In terms of forest and habitat management, the objectives are focused on the diversification within the major vegetation types to include different age classes of forest such as a higher diversity of forest composition and providing a diversity of field types to include herbaceous openings, cropland and grasslands.
The Raystown Lake Project is divided into 18 management compartments. These compartments are approximately 800-1,400 acres in size. The compartments are defined by land use and with definitive boundaries such as roadways, right-of-ways, and waterways. Having defined management compartments allow the development of management recommendations which consider local conditions, but meet the overarching management goals for Raystown.
To date, Raystown has managed 3,498 acres using commercial forest management. This management has resulted in the harvesting of an estimated 6.1M board feet of sawtimber and 102K tons of pulpwood. Revenues from the sale of these wood products now exceed $1.88M. This revenue is returned to Raystown and used to further enhance the environmental stewardship program (i.e. gravel road maintenance, forest pest suppression, invasive species herbicide, prescribed fire, food plot program).
In terms of field management, natural resource staff members manage a total of approximately 200 acres. Of that 122 acres are managed under agricultural lease, with the remainder being managed via Raystown staff. The habitat fields managed by Raystown staff are planted solely for wildlife benefit. A myriad of crops are planted to include clover, alfalfa, corn, oats, wheat, sorghum, sunflower, turnip, soybean and brassica. New plantings in the spring of 2019 included 23.5 acres of corn, 4.2 acres of clover, 9.5 acres of summer mix (oats, buckwheat, soybean, sunflower) and 40.8 acres of mowing.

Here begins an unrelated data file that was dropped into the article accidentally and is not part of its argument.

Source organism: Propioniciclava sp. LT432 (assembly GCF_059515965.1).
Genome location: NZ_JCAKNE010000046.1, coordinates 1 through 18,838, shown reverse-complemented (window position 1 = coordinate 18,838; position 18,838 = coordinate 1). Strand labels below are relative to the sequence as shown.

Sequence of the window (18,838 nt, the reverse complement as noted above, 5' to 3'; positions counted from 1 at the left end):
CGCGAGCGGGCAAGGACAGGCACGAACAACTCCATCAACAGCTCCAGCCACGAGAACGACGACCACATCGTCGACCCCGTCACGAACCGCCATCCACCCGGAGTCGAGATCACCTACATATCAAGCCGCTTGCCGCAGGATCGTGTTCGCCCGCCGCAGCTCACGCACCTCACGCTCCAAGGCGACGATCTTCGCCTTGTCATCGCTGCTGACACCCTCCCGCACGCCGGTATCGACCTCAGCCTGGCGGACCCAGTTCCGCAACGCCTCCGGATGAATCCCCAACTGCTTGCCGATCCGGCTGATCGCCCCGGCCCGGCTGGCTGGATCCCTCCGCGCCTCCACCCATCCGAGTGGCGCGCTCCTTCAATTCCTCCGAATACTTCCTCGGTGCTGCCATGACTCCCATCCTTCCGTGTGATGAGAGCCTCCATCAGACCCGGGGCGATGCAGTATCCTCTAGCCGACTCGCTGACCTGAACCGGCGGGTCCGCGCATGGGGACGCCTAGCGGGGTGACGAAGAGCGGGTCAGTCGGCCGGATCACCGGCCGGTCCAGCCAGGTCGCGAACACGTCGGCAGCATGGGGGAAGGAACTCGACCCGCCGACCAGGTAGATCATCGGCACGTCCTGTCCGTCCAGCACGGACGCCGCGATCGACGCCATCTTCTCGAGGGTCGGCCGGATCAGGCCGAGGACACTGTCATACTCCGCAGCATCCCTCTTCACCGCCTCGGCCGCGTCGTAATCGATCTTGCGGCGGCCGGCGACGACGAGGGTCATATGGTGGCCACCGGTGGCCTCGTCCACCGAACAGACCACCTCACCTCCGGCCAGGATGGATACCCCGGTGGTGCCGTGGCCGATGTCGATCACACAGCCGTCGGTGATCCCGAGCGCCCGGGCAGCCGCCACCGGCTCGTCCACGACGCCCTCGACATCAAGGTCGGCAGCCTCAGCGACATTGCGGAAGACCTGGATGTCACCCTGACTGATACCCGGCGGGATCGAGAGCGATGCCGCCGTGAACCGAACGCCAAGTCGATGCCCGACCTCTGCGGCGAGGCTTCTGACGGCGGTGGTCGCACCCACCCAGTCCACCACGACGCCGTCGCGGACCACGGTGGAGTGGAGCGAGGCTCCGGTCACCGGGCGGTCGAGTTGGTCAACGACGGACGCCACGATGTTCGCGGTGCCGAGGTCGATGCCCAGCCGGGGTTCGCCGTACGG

Over the last century, the United States has had a policy of fire suppression due to the risks fires pose to humans and communities. Unfortunately, this policy has led to unhealthy overly-dense forest conditions, the loss of unique fire-dependent ecosystems, and a degraded wildlife habitat. Without prescribed fire, forests are less resilient, creating the potential for catastrophic wildfire events.
A prescribed fire is the safe use of fire under specific conditions to achieve land management objectives. Prescribed fire in Pennsylvania is authorized by the PA Prescribed Burning Practices Act (Act 17 of 2009). All prescribed fires conducted in PA must be performed in accordance with this Act and the PA Prescribed Fire Standards as developed by the PA Bureau of Forestry and the PA Fire Council, Training and Standards Committee.
Raystown has embraced the use of prescribed fire as a land management tool. Prescribed fire will be used for fuel load reduction, control of invasive species, grassland management and promotion of fire dependent species (i.e. oak and hard pine species). In compliance with Raystown’s forest and wildlife management programs, Raystown plans to execute approximately 100 acres of prescribed fire annually or 200 acres biannually.